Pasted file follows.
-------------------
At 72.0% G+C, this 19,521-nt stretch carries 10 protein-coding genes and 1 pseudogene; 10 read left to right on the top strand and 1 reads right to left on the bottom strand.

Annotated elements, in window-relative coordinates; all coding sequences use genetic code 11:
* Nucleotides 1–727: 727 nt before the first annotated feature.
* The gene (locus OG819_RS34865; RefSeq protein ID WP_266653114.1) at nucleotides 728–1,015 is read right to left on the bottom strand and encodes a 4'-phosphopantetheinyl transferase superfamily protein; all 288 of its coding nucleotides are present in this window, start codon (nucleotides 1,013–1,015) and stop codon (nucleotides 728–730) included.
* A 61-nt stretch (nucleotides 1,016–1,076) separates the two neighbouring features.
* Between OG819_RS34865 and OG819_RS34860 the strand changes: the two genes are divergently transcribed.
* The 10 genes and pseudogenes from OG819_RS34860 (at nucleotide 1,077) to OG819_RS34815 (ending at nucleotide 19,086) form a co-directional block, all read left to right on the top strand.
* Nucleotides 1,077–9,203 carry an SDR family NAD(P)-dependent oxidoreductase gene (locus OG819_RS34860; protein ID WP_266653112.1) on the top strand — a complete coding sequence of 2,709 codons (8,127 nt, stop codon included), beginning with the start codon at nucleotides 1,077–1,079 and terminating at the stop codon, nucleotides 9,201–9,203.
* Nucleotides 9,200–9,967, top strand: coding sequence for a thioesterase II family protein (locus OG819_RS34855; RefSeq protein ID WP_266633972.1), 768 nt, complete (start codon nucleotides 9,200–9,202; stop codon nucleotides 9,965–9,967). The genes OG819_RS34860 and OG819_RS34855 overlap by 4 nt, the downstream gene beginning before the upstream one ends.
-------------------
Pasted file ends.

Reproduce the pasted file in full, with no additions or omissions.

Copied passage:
At 72.0% G+C, this 19,521-nt stretch carries 10 protein-coding genes and 1 pseudogene; 10 read left to right on the top strand and 1 reads right to left on the bottom strand.

Annotated elements, in window-relative coordinates; all coding sequences use genetic code 11:
* Nucleotides 1–727: 727 nt before the first annotated feature.
* The gene (locus OG819_RS34865; RefSeq protein ID WP_266653114.1) at nucleotides 728–1,015 is read right to left on the bottom strand and encodes a 4'-phosphopantetheinyl transferase superfamily protein; all 288 of its coding nucleotides are present in this window, start codon (nucleotides 1,013–1,015) and stop codon (nucleotides 728–730) included.
* A 61-nt stretch (nucleotides 1,016–1,076) separates the two neighbouring features.
* Between OG819_RS34865 and OG819_RS34860 the strand changes: the two genes are divergently transcribed.
* The 10 genes and pseudogenes from OG819_RS34860 (at nucleotide 1,077) to OG819_RS34815 (ending at nucleotide 19,086) form a co-directional block, all read left to right on the top strand.
* Nucleotides 1,077–9,203 carry an SDR family NAD(P)-dependent oxidoreductase gene (locus OG819_RS34860; protein ID WP_266653112.1) on the top strand — a complete coding sequence of 2,709 codons (8,127 nt, stop codon included), beginning with the start codon at nucleotides 1,077–1,079 and terminating at the stop codon, nucleotides 9,201–9,203.
* Nucleotides 9,200–9,967, top strand: coding sequence for a thioesterase II family protein (locus OG819_RS34855; RefSeq protein ID WP_266633972.1), 768 nt, complete (start codon nucleotides 9,200–9,202; stop codon nucleotides 9,965–9,967). The genes OG819_RS34860 and OG819_RS34855 overlap by 4 nt, the downstream gene beginning before the upstream one ends.